So it's like, it's not a new project. I'm just going through the, you know, going through the process of assimilating, you know, three or $4 million of revenue into our business in itself is kind of a big kind of a, it will be task. I mean, I don't know, I've never done it and that's, you know, that's least for me professionally, it's a really exciting kind of concept and we'll see what we can do.


And now. Pretty pretty sure. I learned a lot. Uh, so going back to your point, like, okay, what drives me? So these kind of new initiatives and what drives me, and I think we've built a pretty good solid management team that I really like working with the guys that I work with. And that's an important element.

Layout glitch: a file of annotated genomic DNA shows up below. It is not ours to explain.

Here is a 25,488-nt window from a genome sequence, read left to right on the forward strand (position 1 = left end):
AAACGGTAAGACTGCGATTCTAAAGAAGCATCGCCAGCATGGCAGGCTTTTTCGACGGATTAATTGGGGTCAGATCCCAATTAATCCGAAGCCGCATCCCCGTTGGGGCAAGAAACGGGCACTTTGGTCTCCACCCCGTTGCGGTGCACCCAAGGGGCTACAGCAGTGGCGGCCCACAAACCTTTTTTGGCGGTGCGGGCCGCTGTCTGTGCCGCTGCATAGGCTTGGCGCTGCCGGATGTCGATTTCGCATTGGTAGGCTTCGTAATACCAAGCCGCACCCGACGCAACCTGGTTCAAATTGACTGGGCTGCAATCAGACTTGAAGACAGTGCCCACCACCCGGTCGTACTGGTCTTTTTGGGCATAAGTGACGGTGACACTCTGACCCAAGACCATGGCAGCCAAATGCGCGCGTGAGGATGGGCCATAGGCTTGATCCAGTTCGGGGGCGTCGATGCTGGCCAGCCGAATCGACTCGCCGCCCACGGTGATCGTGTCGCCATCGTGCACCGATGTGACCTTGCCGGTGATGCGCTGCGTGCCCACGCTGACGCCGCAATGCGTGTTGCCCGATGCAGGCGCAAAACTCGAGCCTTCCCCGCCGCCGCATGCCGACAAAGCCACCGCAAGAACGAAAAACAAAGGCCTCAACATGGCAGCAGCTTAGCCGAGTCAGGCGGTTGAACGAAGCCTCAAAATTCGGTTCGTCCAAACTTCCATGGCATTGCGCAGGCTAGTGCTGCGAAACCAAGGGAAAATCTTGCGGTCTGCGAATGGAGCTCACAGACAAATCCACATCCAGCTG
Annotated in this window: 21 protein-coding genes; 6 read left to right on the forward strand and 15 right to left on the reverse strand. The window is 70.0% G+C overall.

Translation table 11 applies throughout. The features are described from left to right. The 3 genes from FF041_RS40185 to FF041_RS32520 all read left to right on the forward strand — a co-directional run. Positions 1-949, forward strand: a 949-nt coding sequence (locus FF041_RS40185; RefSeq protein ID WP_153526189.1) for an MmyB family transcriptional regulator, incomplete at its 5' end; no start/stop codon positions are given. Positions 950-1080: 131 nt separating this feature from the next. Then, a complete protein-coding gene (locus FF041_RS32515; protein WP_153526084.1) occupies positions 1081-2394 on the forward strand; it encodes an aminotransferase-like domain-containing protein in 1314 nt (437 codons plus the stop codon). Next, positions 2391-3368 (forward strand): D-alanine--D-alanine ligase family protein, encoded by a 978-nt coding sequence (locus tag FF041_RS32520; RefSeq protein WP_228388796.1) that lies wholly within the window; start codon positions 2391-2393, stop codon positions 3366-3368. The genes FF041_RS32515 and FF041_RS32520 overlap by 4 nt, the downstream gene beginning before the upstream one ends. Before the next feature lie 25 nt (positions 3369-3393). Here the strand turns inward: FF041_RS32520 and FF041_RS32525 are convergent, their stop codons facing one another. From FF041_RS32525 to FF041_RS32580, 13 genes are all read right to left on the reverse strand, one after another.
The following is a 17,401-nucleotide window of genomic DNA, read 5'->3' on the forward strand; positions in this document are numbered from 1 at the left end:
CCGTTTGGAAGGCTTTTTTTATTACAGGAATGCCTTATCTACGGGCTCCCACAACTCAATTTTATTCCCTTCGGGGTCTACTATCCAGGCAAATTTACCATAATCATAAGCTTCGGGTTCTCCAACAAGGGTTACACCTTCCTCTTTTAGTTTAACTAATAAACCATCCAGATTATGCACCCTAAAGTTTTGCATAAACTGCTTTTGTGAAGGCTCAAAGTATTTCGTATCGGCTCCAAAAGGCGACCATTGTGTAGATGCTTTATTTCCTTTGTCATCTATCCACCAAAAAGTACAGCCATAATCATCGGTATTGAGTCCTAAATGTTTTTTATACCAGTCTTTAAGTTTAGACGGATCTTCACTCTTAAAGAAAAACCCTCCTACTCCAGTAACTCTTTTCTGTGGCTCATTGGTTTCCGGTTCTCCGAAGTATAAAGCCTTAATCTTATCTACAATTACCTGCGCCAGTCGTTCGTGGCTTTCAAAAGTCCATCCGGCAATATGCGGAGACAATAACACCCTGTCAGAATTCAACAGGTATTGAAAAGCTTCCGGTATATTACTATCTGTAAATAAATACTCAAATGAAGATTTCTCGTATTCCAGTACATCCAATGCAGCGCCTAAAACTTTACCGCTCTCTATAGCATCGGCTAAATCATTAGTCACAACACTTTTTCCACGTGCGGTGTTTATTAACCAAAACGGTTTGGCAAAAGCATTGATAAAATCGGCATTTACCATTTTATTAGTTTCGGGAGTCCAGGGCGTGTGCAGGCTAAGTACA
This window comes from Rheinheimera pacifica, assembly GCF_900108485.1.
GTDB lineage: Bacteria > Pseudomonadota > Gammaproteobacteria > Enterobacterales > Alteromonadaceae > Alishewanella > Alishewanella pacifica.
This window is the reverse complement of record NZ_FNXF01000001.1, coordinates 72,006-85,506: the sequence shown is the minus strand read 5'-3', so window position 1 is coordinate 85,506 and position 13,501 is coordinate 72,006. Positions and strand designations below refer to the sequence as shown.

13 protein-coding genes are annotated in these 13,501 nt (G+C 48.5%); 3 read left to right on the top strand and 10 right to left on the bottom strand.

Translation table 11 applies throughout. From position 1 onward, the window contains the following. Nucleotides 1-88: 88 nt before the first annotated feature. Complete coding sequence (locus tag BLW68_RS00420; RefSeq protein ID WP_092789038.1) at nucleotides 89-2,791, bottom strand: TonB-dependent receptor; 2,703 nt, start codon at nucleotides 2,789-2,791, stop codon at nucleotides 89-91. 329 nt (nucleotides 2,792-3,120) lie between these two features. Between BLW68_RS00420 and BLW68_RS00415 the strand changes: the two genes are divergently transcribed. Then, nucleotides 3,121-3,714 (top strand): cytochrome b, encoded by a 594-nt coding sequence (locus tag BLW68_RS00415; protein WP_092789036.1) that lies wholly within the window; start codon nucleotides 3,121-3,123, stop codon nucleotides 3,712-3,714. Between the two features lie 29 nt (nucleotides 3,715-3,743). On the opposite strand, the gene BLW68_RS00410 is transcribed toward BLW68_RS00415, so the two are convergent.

Like Andres's a. Kick ass guy. I love talking to him. We do chat every couple of weeks. Where are you? You know, in depth. Um, and my management in all the guys that I've gone to, they've all been that day for a long time now. Um, and so they like working with me and I love working with them and they figured out a kind of like a good kind of organizational balance.


Um, and that's good enough for all of us realistically. So, so every year we kind of sit down and say, all right, what do you want to do this year? We go over with a bunch. Projects. And so we can all, let's say we can crush it and execute it. Nice. What, um, what gives you energy outside of pushing and startups and scale?


What, what outside of that gives you energy? Outside of that. I think I'm a big Mumbai as I was ending. That's when you said you were in Denver, someone biking. Uh, so, um, I, I, uh, I'm a, I wouldn't say I'm an avid mountain biker, but I love mountain biking. Obviously when I was here, I was, you know, I was in San Francisco.